Keeping our talent at home
Wed, 11/23/2022 - 2:14pm admin
SOAR tackles brain drain
The Southern Ozarks Alliance for Rural Development (SOAR) convened on Nov. 9 to discuss stemming brain drain from the area. The speaker was Dennis Lancaster, Chancellor at MSU-West Plains. His short presentation was on the campus's key performance indicators. He discussed the challenges of a two-year institution in a post-pandemic world.
Enrollment is down a little, Lancaster reported. Notably, the numbers of students taking part in A-plus programs has dropped.
"Here, we're still dealing with the effects of the pandemic," Lancaster explained. "[High school] juniors are not ready to take on dual credit."
Lancaster gave a brief description of the ideas the university has launched to attract and retain students including women's softball, an e-sports program, and an upcoming men's baseball program.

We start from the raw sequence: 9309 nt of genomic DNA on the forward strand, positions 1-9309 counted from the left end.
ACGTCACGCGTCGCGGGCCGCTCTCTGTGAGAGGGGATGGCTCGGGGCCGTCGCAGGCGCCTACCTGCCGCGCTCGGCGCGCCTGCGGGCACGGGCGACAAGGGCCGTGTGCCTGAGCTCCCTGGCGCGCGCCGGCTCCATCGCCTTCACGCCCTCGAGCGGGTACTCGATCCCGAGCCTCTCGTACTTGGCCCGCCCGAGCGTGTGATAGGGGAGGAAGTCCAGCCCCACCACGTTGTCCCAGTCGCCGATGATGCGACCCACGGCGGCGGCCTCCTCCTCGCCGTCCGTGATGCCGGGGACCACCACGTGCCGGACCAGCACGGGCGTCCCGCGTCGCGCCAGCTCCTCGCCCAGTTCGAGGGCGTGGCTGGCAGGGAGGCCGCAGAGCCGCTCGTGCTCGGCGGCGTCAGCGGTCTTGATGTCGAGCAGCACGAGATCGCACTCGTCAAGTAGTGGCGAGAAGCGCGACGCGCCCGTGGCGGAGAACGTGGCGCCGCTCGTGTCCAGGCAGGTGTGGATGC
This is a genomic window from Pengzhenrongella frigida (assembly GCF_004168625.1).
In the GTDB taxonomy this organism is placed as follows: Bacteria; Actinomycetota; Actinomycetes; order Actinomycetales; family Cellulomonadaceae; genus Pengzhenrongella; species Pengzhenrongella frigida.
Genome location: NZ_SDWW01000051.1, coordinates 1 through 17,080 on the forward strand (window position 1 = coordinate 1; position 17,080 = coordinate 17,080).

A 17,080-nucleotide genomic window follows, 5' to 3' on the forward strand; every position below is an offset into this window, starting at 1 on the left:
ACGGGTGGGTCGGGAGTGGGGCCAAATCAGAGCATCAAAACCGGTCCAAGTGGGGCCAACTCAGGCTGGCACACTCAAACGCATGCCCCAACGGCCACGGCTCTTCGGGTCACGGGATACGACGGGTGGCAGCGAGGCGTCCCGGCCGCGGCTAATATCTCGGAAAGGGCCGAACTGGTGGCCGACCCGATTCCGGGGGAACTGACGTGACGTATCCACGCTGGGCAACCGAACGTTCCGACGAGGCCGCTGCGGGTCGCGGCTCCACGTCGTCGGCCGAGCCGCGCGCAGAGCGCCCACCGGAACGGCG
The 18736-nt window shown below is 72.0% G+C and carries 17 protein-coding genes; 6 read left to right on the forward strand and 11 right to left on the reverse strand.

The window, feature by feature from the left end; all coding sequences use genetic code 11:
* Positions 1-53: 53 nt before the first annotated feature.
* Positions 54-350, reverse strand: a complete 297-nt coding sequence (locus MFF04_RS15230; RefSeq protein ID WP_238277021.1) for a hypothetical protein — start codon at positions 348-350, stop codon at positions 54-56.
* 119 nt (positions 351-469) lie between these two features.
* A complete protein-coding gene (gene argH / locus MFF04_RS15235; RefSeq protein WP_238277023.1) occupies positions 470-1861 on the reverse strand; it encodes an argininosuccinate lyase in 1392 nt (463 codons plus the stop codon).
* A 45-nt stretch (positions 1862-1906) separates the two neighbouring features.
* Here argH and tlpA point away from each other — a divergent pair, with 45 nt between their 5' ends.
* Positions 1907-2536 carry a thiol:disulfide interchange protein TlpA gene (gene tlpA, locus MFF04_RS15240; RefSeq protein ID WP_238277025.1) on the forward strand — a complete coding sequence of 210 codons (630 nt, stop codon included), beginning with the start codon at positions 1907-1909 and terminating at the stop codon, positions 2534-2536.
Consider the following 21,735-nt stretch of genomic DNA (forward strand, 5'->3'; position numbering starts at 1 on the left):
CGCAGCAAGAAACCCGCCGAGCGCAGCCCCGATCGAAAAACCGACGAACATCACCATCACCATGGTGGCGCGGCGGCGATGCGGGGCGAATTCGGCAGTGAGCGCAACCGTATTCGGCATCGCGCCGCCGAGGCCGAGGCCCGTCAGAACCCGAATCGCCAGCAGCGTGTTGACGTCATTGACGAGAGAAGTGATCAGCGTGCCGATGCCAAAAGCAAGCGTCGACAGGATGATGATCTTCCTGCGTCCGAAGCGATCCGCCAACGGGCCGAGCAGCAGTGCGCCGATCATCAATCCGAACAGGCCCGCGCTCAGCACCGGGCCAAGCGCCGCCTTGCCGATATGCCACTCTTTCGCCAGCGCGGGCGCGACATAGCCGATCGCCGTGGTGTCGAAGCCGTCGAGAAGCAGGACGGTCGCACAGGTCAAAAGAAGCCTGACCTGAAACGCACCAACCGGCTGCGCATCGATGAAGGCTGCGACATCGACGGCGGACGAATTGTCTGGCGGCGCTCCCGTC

"It's a mix of things to get students to stay close to home," he said.
Discussion turned to the accessibility of a no-cost two-year degree.
"I'm looking for a headline that says, "I can get a two-year degree for free," said SOAR President Wendell Bailey.
"Straight out of high school, I don't see any reason why they would have to pay a dollar," agreed Lancaster. "We can't make a guarantee, but yeah. Under most circumstances."
Bailey asserted that the most pressing community need the campus can meet is facilitated higher-level professional programs, such as nursing or truck technicians.
Lancaster and Vice Chancellor Michael Orf gave details on nursing programs offered in West Plains, including LPN to RN bridge programs in which interest far out paces available seats. In a recent cohort, there were 80 applications for 20 seats, Orf reported.
"Yes, when [local students] stay in the region, they are a cog in the machine of economic development," Lancaster concluded.
"It's all about opportunities," Superintendent of Willow Springs Schools Dr. Marty Spence agreed, "the more we can offer to the students, the better."